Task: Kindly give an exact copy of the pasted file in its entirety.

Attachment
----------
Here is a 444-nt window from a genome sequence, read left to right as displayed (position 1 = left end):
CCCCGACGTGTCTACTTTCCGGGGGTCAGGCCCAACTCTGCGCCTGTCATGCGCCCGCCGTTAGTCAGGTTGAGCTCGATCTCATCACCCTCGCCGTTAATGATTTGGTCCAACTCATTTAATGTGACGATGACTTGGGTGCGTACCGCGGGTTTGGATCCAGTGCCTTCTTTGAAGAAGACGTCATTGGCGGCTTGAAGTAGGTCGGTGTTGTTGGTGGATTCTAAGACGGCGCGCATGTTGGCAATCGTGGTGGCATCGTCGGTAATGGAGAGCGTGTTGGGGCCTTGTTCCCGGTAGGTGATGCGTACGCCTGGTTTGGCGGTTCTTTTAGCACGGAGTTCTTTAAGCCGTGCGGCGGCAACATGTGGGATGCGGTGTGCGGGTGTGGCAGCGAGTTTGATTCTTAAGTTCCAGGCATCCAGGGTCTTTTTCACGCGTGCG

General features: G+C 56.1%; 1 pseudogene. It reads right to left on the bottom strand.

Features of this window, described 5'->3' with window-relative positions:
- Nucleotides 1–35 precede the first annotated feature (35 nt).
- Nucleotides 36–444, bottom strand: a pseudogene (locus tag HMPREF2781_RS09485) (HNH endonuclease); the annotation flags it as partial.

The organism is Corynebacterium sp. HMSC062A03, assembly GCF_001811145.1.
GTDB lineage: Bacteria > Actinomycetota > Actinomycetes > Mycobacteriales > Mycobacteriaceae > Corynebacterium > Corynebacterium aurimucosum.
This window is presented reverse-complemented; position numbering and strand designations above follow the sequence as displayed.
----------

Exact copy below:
Here is a 444-nt window from a genome sequence, read left to right as displayed (position 1 = left end):
CCCCGACGTGTCTACTTTCCGGGGGTCAGGCCCAACTCTGCGCCTGTCATGCGCCCGCCGTTAGTCAGGTTGAGCTCGATCTCATCACCCTCGCCGTTAATGATTTGGTCCAACTCATTTAATGTGACGATGACTTGGGTGCGTACCGCGGGTTTGGATCCAGTGCCTTCTTTGAAGAAGACGTCATTGGCGGCTTGAAGTAGGTCGGTGTTGTTGGTGGATTCTAAGACGGCGCGCATGTTGGCAATCGTGGTGGCATCGTCGGTAATGGAGAGCGTGTTGGGGCCTTGTTCCCGGTAGGTGATGCGTACGCCTGGTTTGGCGGTTCTTTTAGCACGGAGTTCTTTAAGCCGTGCGGCGGCAACATGTGGGATGCGGTGTGCGGGTGTGGCAGCGAGTTTGATTCTTAAGTTCCAGGCATCCAGGGTCTTTTTCACGCGTGCG

General features: G+C 56.1%; 1 pseudogene. It reads right to left on the bottom strand.

Features of this window, described 5'->3' with window-relative positions:
- Nucleotides 1–35 precede the first annotated feature (35 nt).
- Nucleotides 36–444, bottom strand: a pseudogene (locus tag HMPREF2781_RS09485) (HNH endonuclease); the annotation flags it as partial.

The organism is Corynebacterium sp. HMSC062A03, assembly GCF_001811145.1.
GTDB lineage: Bacteria > Actinomycetota > Actinomycetes > Mycobacteriales > Mycobacteriaceae > Corynebacterium > Corynebacterium aurimucosum.
This window is presented reverse-complemented; position numbering and strand designations above follow the sequence as displayed.